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conditional ratification.” The only reason for sending it back to the Senate was, that the Senate might have not understood the convention as not including British Honduras, and so might object to the ratification of it, as thus explained by the negotiators. The correspondence between Mr. Clayton and Mr. King tells the result:
“ JULY 4, 1850. "DEAR SIR,—I am this morning writing to Sir H. L. Bulwer, and while about to decline altering the treaty at the time of exchanging ratifications, I wish to leave no room for a charge of duplicity against our government, such as that we now pretend that Central America in the treaty includes British Honduras.
“I shall therefore say to him, in effect, that such construction was not in the contemplation of the negotiators or the Senate at the time of coufirmation. May I have your permission to add that the true understanding was explained by you, as Chairman of Foreign Relations, to the Senate, before the vote was taken on the Treaty? I think it due to frankness on our part. Very truly yours,
“ JOHN M. CLAYTON. * To Hon. W. R. KING, U. S. Senate."
" JULY 4, 1850. "My Dear S1B,—The Senate perfectly understood that the treaty did not inclule British Honduras. Frankness becomes our government; but you should be careful not to use any expression which would seem to recognize the right of England to any portion of Honduras. Faithfully your obedient servant,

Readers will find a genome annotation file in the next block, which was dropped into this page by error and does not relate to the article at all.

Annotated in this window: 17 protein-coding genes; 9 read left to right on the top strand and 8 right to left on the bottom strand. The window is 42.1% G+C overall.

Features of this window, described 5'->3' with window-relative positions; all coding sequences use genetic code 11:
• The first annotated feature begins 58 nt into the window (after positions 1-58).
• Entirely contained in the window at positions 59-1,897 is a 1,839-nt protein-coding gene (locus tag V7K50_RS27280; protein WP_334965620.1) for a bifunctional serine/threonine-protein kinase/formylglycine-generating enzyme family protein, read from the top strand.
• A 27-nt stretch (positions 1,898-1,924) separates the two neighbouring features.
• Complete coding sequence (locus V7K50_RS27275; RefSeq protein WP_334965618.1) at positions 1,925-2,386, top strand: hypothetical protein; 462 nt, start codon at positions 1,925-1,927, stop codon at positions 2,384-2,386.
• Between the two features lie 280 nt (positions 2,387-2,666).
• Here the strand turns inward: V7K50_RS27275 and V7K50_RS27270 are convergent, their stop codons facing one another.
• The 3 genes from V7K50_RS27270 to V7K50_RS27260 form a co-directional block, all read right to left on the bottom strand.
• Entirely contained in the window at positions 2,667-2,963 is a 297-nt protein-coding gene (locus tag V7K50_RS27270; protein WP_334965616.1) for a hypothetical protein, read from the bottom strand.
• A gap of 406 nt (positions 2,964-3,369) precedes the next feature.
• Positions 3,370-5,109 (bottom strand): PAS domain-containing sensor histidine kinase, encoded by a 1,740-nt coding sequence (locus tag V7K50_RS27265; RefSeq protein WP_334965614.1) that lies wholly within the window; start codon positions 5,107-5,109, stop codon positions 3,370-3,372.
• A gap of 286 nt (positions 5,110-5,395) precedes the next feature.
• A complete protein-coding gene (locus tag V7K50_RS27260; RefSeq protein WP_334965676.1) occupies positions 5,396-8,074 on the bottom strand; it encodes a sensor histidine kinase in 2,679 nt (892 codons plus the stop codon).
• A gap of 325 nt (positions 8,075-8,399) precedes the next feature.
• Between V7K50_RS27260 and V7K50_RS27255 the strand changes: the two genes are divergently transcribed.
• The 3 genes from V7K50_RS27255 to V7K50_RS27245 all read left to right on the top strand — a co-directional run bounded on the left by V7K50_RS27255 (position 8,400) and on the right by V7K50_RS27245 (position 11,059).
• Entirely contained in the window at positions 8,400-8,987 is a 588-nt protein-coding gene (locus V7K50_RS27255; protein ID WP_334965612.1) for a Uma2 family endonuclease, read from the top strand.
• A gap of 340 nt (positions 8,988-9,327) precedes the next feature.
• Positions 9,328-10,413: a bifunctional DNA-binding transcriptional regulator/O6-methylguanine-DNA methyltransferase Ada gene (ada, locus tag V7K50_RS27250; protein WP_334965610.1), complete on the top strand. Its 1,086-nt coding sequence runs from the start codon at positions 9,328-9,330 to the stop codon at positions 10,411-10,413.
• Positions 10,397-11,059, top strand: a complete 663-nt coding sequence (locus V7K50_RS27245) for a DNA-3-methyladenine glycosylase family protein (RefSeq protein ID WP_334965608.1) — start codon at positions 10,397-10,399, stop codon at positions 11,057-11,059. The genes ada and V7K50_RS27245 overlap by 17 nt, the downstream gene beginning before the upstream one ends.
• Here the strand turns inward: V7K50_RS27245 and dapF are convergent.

· W. R. KING. " To Hon. John M. CLAYTON, Secretary of State."
So the proper organ of the Senate reported that they perfectly understood that the convention did not include British Honduras. The accusing senators will not impeach the chairman; and if they do, I shall not go with them. I respect and honor that distinguished man—nay, sir, I love him. I have received injuries, many of them, here. The memory of them died in the hour in which they were committed. But I have received kindnesses, benefits too, and many of these were received at the hands of Willian R. King. Not one of these shall perish in my memory, until I give an account of them to his Creator and mine. And now, since those honorable senators have so broadly assumed to speak for us all, they will not now deny that they did not know what we all “perfectly understood.”
Just what Mr. King advised was done by the secretary. He took effectual care not to use any expression which should seem to recognize the right of England to the portion of Honduras that is, to British Honduras—which she possessed. That right remains just as it was before. Good or bad, it is not made worse or better by the treaty. As to the Bay of Islands, if it was in fact a dependency of British Honduras on the 4th of July, 1850, then the formation of a colony there is not a violation of the convention. If it was not then in fact a dependency, then that transaction is a violation of the treaty. But in either case it has nothing to do with the present question.